The format for the debate had two panelists, Dr. Sean Wright, CEO of the Antioch Chamber of Commerce and Allen Payton, Publisher of the Antioch Herald, asking questions of the two sides. Questions taken from the audience and submitted on cards were also worked into the debate by the panelists. Paul Burgarino of the County Elections Department was the Moderator.

The questions began with Wright asking the proponents how the fee structure was determined, and how much money the tax was expected to generate for the city. Jordan responded that the fees were compromise numbers, worked out between FMBC and city staff. Aliferis said the city council “claims” it will raise $2.1 million.

Participants were questioned by Payton as to how the money would be spent. Aliferis stated that the money would go to the general fund, and there was no guarantee of additional police officers. He said that, even with Measure C, the city had not gained any additional police presence. Freitas said that, while 20 additional officers had been hired, because of retirements and attrition, the number of new officers was low. Even so, he pointed out that the city council was keeping their commitment to spend 100% of Measure C money on police and code enforcement. He agreed that the money would go to the general fund, but emphasized that the general fund includes money for police officer salaries.

Referencing their campaign literature, Payton asked the opponents of Measure O to name businesses who were on the record in opposition to the landlord tax. Unable to name any, Aliferis instead said that it would hurt seniors. This tactic did not work in his favor, however, as the audience (comprised mostly of seniors) expressed their displeasure with his response. It also opened the door for Freitas to produce statistics showing that most seniors in Antioch, about 75%, would feel no effect from the tax increase. Jordan was later able to build on this theme when he emphasized that rents are based on what the market will bear, and that landlords simply do not itemize expenses in establishing rental fees. The debate regarding the effect of the measure on seniors culminated with Freitas asking seniors in the audience who had been involved with writing the measure to stand, further emphasizing his point that seniors stood to benefit from the tax initiative because they would be getting a safer city.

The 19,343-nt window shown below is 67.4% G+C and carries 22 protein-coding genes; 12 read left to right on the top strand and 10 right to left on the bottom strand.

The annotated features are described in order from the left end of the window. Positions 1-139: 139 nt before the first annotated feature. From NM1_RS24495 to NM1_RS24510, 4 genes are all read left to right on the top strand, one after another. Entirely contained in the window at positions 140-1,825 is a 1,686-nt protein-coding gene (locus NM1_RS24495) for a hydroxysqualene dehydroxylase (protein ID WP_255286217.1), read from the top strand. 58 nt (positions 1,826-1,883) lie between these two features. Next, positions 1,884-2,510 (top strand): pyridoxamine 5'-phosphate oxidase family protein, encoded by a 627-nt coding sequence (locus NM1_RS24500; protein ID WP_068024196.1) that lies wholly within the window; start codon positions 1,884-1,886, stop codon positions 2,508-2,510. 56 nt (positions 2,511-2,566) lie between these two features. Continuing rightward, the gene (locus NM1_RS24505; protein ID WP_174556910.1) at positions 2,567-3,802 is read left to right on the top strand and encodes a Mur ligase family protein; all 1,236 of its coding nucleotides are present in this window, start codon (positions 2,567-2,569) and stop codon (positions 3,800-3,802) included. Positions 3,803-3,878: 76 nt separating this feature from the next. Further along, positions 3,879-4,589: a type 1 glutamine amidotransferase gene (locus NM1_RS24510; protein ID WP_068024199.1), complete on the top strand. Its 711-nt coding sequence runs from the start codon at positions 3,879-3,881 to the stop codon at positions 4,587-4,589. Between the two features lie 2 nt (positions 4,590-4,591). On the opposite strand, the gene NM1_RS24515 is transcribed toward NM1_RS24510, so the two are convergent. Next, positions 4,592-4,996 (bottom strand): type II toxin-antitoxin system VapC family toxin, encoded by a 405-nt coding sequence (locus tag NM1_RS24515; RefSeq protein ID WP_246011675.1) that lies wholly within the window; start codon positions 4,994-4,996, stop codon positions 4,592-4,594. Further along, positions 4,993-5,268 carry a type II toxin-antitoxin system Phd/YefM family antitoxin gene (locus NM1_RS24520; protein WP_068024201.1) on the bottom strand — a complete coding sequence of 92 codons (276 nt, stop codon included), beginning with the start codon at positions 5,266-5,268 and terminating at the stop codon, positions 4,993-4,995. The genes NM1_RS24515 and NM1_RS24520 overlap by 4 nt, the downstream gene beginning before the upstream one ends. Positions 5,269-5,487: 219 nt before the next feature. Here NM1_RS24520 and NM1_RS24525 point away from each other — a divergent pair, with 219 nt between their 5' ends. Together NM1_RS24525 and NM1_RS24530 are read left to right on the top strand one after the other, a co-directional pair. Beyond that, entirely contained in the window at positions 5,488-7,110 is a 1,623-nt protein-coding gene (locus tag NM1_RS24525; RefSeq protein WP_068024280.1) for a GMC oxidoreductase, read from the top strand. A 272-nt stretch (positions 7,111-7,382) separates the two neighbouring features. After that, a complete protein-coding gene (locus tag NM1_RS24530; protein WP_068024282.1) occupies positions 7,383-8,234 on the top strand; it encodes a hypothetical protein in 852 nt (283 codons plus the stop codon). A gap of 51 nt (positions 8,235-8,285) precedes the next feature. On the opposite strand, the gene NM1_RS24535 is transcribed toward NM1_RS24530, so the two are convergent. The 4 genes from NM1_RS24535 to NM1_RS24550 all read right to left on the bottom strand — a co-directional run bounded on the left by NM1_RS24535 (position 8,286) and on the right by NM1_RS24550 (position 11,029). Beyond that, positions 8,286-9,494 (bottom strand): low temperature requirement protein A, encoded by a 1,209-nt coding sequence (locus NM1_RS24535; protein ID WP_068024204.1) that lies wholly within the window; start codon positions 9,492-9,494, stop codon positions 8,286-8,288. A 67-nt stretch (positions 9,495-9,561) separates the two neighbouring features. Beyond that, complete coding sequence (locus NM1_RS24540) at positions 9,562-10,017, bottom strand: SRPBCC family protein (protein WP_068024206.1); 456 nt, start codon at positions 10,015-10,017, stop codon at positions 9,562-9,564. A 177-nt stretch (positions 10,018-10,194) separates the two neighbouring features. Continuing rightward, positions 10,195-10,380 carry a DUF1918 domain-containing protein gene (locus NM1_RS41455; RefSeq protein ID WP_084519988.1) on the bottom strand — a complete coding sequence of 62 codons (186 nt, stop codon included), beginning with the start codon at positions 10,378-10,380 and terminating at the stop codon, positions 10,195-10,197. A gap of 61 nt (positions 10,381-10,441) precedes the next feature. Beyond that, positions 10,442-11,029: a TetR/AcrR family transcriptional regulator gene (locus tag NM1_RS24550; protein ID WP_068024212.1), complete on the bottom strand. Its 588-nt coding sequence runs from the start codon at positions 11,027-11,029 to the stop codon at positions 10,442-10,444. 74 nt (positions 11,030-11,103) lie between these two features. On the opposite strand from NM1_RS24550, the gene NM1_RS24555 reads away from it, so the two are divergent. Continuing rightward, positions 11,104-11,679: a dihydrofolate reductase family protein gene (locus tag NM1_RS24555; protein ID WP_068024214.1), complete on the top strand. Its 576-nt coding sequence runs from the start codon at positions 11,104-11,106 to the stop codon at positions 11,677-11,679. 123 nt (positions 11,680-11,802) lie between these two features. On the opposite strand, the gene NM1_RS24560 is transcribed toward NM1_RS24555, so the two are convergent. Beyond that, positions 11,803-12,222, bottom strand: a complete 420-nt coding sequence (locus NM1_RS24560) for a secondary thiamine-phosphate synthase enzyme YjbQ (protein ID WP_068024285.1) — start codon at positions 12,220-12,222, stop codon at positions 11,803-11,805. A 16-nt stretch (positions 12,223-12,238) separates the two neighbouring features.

Another question Payton raised was whether or not the city council had gone back on their word by putting the rental tax on the ballot after enlisting the support of apartment owners for the passage of Measure C last year. Freitas responded that if both measures had been on the ballot last year, they would have failed. He said that the understanding was always that the rental tax would be revisited. He went on to say that the FMBC had made many overtures to the apartment owners to reach a compromise, but they were unwilling to make any concessions regarding a tax.